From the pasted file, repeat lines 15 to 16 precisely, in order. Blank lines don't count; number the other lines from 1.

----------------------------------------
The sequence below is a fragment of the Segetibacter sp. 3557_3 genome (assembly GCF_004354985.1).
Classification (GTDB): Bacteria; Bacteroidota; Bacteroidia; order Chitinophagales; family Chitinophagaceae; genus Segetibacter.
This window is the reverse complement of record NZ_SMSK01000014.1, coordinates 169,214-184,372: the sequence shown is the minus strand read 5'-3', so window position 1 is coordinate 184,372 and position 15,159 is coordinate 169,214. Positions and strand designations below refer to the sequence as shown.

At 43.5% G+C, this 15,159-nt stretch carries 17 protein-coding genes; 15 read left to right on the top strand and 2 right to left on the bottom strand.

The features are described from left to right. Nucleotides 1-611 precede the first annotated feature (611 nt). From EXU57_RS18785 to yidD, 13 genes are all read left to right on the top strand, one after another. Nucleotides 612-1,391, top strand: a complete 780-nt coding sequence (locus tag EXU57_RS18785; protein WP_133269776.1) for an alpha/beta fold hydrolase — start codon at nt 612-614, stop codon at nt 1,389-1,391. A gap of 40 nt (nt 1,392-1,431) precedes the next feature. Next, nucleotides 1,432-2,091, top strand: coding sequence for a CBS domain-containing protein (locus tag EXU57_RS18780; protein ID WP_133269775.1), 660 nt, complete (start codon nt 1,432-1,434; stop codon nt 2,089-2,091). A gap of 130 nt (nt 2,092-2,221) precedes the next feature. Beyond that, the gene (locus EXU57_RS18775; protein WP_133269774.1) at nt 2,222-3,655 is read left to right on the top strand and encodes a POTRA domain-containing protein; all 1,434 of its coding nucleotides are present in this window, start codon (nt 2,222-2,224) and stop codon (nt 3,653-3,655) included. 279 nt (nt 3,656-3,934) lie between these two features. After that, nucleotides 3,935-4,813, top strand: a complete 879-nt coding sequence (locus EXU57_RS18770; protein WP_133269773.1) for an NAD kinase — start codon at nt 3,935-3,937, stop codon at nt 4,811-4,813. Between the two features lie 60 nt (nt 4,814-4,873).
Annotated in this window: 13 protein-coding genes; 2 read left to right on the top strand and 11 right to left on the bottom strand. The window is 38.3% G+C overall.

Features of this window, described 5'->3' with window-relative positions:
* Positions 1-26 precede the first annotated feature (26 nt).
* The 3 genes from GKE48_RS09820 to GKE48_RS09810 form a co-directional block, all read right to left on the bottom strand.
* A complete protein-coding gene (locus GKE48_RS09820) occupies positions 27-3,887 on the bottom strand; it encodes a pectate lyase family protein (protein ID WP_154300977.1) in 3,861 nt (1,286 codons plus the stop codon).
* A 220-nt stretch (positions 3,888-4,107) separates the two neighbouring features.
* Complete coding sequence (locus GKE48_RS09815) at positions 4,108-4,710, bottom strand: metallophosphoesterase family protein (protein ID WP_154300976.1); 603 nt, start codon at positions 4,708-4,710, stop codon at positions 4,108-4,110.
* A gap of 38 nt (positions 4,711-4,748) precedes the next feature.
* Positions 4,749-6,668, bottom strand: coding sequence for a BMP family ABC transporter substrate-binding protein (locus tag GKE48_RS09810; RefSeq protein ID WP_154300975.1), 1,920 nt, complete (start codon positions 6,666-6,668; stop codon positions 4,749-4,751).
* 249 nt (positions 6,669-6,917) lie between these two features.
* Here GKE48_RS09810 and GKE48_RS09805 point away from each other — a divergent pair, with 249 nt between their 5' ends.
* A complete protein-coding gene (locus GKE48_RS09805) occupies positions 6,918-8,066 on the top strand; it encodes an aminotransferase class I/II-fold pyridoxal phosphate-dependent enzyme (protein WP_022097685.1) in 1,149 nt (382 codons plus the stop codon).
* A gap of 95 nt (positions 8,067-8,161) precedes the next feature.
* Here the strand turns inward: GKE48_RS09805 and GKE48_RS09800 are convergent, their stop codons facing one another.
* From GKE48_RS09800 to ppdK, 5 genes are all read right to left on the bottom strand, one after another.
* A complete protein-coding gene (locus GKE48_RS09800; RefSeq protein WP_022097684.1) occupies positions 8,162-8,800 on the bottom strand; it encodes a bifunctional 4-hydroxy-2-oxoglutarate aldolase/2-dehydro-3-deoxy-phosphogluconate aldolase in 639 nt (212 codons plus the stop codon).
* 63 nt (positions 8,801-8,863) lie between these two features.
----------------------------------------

* 249 nt (positions 6,669-6,917) lie between these two features.
* Here GKE48_RS09810 and GKE48_RS09805 point away from each other — a divergent pair, with 249 nt between their 5' ends.